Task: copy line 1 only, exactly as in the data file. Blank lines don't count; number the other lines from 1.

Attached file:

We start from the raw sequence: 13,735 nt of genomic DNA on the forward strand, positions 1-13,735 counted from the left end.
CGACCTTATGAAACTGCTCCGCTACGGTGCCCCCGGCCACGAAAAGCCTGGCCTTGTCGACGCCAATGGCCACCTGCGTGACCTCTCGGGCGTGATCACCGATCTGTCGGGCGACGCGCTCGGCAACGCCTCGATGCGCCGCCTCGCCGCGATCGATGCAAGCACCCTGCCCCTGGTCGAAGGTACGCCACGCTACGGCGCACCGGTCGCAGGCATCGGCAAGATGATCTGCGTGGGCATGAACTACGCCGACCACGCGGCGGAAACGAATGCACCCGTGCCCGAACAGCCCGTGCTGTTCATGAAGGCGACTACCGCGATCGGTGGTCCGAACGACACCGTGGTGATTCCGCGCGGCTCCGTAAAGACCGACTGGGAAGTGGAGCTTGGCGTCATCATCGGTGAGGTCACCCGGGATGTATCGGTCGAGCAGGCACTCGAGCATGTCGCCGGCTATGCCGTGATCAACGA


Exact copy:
We start from the raw sequence: 13,735 nt of genomic DNA on the forward strand, positions 1-13,735 counted from the left end.